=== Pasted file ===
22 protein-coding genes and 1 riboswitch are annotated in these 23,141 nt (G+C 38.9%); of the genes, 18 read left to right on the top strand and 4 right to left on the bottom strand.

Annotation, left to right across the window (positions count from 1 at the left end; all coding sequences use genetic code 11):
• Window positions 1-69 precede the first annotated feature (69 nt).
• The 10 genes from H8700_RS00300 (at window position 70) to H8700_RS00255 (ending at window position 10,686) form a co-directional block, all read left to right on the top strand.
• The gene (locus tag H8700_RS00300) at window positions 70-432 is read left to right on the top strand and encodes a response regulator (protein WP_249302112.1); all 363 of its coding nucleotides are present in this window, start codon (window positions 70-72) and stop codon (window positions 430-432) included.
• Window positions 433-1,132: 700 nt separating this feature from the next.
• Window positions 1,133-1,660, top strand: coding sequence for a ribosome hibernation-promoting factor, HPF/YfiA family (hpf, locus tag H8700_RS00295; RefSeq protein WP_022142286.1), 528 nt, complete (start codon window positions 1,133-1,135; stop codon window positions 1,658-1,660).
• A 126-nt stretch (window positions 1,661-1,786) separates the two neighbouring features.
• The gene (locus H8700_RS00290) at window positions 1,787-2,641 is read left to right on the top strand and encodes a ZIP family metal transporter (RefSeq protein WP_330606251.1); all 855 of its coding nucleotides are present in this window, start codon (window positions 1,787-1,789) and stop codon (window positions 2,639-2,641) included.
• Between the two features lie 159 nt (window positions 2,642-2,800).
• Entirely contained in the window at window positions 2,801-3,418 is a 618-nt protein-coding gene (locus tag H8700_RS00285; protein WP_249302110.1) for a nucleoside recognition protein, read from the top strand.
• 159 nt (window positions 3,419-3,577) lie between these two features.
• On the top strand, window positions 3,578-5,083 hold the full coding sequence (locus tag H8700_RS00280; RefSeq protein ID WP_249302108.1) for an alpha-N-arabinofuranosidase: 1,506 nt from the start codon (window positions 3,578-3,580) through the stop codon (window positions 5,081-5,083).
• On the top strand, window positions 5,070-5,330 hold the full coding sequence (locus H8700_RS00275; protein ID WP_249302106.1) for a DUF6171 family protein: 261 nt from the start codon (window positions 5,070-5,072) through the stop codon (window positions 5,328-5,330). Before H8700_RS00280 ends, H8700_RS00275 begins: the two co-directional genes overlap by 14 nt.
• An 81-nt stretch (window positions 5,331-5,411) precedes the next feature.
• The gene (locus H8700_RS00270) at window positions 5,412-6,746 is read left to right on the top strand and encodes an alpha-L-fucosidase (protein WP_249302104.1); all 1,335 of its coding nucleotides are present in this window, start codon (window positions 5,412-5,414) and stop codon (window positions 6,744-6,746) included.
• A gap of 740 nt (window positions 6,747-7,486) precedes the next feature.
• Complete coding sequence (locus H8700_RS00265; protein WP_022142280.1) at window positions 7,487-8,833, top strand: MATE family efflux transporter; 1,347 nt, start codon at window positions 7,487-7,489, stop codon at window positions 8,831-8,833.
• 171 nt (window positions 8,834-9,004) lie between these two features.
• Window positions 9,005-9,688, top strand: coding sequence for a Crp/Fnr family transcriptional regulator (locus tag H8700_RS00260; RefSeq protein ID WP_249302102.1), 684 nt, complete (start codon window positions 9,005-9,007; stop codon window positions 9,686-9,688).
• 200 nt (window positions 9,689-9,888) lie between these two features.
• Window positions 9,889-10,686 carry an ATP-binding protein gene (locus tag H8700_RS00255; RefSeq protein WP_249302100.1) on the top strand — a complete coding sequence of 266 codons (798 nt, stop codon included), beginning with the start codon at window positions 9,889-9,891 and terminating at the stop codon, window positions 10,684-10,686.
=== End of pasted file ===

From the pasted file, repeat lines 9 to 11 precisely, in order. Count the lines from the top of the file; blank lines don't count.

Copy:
• The gene (locus H8700_RS00290) at window positions 1,787-2,641 is read left to right on the top strand and encodes a ZIP family metal transporter (RefSeq protein WP_330606251.1); all 855 of its coding nucleotides are present in this window, start codon (window positions 1,787-1,789) and stop codon (window positions 2,639-2,641) included.
• Between the two features lie 159 nt (window positions 2,642-2,800).
• Entirely contained in the window at window positions 2,801-3,418 is a 618-nt protein-coding gene (locus tag H8700_RS00285; protein WP_249302110.1) for a nucleoside recognition protein, read from the top strand.